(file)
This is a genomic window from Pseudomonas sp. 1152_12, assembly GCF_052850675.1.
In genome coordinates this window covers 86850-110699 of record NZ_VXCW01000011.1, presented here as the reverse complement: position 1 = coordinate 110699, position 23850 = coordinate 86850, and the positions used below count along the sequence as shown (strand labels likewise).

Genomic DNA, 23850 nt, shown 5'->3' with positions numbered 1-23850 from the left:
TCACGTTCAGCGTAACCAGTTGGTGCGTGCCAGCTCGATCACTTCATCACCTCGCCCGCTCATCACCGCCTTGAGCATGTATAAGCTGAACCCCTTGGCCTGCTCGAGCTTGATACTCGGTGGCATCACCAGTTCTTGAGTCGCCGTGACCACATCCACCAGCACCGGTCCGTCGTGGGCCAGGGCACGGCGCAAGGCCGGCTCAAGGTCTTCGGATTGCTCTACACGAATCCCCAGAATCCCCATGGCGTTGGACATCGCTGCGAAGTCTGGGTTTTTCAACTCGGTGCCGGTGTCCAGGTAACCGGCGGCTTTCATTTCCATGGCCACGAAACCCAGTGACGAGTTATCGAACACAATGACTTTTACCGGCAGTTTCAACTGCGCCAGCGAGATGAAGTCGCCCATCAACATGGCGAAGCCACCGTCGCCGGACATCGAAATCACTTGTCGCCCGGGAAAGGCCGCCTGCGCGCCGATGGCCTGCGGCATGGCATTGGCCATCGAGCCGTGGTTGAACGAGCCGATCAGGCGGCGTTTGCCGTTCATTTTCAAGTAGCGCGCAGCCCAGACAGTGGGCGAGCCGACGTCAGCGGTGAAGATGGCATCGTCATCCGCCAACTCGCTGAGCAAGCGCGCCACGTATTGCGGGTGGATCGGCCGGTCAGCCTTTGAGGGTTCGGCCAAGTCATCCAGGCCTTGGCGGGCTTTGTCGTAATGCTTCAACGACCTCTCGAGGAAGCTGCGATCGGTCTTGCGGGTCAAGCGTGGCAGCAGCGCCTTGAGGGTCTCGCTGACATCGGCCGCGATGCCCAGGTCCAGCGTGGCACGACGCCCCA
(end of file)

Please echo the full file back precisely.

This is a genomic window from Pseudomonas sp. 1152_12, assembly GCF_052850675.1.
In genome coordinates this window covers 86850-110699 of record NZ_VXCW01000011.1, presented here as the reverse complement: position 1 = coordinate 110699, position 23850 = coordinate 86850, and the positions used below count along the sequence as shown (strand labels likewise).

Genomic DNA, 23850 nt, shown 5'->3' with positions numbered 1-23850 from the left:
TCACGTTCAGCGTAACCAGTTGGTGCGTGCCAGCTCGATCACTTCATCACCTCGCCCGCTCATCACCGCCTTGAGCATGTATAAGCTGAACCCCTTGGCCTGCTCGAGCTTGATACTCGGTGGCATCACCAGTTCTTGAGTCGCCGTGACCACATCCACCAGCACCGGTCCGTCGTGGGCCAGGGCACGGCGCAAGGCCGGCTCAAGGTCTTCGGATTGCTCTACACGAATCCCCAGAATCCCCATGGCGTTGGACATCGCTGCGAAGTCTGGGTTTTTCAACTCGGTGCCGGTGTCCAGGTAACCGGCGGCTTTCATTTCCATGGCCACGAAACCCAGTGACGAGTTATCGAACACAATGACTTTTACCGGCAGTTTCAACTGCGCCAGCGAGATGAAGTCGCCCATCAACATGGCGAAGCCACCGTCGCCGGACATCGAAATCACTTGTCGCCCGGGAAAGGCCGCCTGCGCGCCGATGGCCTGCGGCATGGCATTGGCCATCGAGCCGTGGTTGAACGAGCCGATCAGGCGGCGTTTGCCGTTCATTTTCAAGTAGCGCGCAGCCCAGACAGTGGGCGAGCCGACGTCAGCGGTGAAGATGGCATCGTCATCCGCCAACTCGCTGAGCAAGCGCGCCACGTATTGCGGGTGGATCGGCCGGTCAGCCTTTGAGGGTTCGGCCAAGTCATCCAGGCCTTGGCGGGCTTTGTCGTAATGCTTCAACGACCTCTCGAGGAAGCTGCGATCGGTCTTGCGGGTCAAGCGTGGCAGCAGCGCCTTGAGGGTCTCGCTGACATCGGCCGCGATGCCCAGGTCCAGCGTGGCACGACGCCCCA